This article originally appeared in the Kansas City Wellness Magazine.
A patient told me the other day that she just couldn’t eat the things she used to and stay healthy, but that was okay. It was worth it to feel good. I offered another perspective. The way she used to eat was simply abuse. I commended her for no longer mistreating herself and her body commends her with good health.
I tell every patient that diet is the foundation of health. One reason is that 70% of our immune system is in our gastrointestinal tract, or gut. From the time we are born, our immune system is “trained” to distinguish friend from foe by the food we eat, healthy bacteria we call normal flora, as well as parasites, viruses and bacteria we think of as pathogenic.
The normal flora is an amazing part of our immune system. Dr. Jeffrey Bland, a nutritional biochemist, calls the flora a bioreactor, capable of converting molecules in food to substances that are hard to get any other way. For instance, soy is converted by the flora into equol. Equol inactivates dihydrotestosterone, a hormone which stimulates prostate growth and can lead to prostate cancer. However, one study showed that only 30 – 50% of the participants had the intestinal bacteria to make equol. Hops, a grain used to make beer, are converted by the flora to make the strongest plant estrogen known, 8-PN. In one study, only one-third of participants were able to make 8-PN. 8-PN shows promise in preventing estrogen stimulated cancers. These people aren’t genetically gifted. They just have healthy gut flora.
The gut flora is established during the first two years of life. Patrick Hanaway, MD, a researcher in the area of digestion, immunology and wellness, says that vaccines, antiseptic birth conditions, psychological stress, antibiotics, and even antimicrobial herbs challenge the formation and maintenance of healthy flora. In the US, lack of breast feeding and introduction of solid food sooner than our gut is able to tolerate from an evolutionary perspective creates imbalances that weaken the immunity of most children.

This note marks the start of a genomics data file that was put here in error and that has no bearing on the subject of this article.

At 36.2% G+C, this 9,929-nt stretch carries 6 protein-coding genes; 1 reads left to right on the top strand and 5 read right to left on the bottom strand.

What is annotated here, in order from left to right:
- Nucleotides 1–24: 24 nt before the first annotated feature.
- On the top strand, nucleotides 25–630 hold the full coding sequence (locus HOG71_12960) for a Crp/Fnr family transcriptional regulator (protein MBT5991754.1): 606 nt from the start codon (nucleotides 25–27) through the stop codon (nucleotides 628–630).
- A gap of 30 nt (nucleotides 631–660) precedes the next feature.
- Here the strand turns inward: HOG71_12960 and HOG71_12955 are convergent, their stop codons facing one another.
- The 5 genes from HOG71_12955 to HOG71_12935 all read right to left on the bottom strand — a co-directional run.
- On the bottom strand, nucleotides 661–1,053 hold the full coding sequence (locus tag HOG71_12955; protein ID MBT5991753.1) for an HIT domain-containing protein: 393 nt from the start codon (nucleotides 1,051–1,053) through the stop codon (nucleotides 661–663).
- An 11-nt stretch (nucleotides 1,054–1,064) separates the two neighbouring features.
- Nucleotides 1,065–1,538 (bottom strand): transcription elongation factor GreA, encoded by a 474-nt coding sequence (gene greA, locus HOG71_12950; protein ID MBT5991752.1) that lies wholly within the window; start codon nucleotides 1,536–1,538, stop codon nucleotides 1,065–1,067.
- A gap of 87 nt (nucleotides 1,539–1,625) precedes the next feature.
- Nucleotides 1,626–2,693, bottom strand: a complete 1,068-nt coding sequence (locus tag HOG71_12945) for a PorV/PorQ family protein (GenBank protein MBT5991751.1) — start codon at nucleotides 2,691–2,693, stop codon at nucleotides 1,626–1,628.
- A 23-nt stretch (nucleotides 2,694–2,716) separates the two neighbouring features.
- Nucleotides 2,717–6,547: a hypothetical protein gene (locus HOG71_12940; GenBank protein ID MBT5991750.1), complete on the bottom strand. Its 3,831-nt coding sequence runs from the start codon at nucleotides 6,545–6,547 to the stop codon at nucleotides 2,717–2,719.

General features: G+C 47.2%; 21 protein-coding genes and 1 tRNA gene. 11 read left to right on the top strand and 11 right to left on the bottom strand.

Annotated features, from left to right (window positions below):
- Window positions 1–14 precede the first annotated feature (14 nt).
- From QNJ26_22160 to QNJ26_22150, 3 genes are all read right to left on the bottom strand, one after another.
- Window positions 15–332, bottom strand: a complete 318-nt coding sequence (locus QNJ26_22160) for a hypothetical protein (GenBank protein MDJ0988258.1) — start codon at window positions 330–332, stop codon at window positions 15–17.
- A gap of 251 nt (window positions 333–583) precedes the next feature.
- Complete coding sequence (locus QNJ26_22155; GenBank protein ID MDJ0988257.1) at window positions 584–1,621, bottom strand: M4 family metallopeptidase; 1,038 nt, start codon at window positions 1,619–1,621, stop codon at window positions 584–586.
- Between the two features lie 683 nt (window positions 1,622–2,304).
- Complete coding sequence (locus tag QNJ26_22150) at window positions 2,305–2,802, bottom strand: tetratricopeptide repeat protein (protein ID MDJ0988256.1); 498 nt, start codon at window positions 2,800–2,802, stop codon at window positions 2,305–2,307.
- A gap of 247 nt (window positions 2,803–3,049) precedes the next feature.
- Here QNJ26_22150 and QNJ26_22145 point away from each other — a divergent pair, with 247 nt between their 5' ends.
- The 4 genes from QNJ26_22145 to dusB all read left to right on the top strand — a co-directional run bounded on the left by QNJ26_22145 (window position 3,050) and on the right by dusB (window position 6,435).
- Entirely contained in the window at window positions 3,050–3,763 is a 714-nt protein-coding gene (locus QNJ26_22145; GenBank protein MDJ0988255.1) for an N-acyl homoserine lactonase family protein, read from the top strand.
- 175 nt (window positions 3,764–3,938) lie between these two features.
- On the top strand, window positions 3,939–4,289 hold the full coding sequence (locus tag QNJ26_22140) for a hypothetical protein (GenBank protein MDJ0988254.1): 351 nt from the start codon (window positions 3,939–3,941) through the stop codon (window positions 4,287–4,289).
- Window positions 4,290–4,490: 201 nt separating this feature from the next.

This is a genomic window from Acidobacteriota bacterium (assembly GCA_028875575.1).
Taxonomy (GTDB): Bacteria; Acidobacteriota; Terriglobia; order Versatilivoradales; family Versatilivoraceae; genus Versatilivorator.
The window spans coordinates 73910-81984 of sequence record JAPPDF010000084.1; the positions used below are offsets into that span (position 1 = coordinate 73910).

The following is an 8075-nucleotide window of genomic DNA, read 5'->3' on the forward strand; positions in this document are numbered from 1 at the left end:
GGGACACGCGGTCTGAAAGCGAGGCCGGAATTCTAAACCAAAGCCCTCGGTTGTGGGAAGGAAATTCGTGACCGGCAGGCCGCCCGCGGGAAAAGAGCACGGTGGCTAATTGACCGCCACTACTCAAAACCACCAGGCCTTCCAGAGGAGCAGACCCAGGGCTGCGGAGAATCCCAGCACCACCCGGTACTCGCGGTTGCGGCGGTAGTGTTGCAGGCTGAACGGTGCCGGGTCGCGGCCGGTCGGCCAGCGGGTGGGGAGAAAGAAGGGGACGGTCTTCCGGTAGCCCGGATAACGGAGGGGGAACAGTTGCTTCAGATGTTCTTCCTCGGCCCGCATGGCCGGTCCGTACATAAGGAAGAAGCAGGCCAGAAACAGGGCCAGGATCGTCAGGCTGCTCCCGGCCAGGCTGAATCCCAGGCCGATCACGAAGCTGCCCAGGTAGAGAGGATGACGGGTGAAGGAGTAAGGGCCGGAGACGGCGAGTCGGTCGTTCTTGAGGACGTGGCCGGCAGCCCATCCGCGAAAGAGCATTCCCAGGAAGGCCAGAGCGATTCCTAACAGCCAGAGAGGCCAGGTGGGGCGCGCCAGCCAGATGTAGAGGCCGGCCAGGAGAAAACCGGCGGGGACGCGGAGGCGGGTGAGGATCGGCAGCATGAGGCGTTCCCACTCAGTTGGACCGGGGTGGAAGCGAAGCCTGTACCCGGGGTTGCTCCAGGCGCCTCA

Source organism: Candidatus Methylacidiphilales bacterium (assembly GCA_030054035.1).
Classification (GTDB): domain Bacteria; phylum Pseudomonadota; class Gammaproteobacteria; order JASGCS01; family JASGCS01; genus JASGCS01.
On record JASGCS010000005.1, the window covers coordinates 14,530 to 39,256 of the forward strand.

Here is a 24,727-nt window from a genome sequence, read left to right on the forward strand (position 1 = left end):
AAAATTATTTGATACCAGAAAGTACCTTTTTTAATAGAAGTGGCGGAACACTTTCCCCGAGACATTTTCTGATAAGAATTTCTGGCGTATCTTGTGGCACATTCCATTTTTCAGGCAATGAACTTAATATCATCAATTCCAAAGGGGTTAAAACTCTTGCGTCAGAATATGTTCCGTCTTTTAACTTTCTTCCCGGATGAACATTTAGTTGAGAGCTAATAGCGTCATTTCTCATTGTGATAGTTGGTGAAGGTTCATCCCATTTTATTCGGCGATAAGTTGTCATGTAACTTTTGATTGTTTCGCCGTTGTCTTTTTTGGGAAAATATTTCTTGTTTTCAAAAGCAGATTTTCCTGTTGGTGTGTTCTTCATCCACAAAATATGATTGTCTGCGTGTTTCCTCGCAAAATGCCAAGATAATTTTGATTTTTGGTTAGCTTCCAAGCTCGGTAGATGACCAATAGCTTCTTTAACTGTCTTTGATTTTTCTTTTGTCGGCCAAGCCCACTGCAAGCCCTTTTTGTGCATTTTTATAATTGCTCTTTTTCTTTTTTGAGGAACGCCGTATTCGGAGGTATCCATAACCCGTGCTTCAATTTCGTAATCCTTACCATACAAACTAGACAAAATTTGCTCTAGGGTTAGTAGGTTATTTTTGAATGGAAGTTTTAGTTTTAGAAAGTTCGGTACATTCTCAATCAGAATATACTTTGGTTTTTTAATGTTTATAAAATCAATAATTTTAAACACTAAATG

The introduction of commonly allergenic foods like wheat, soy and cow’s milk products are particularly problematic. Processed foods, particularly sugary and salty foods are as well. He finds naturally fermented foods critical tools for restoring balance.
Many of us think of yoghurt as a good way to restore gut flora. However it is thought to feed the existing bacteria, not introduce new ones. Plus most yoghurt today contains little healthy bacteria due to commercial processing methods.
Better options are kombucha and kefir. Kombucha is a fermented drink made from a Japanese mushroom. Kefir is traditionally made from goat milk. When it is made from fruit it is called water-kefir. Both kombucha and kefir are commercially available in health food stores or can be made at home. Kombucha mushrooms and kefir starter kits are available on the web.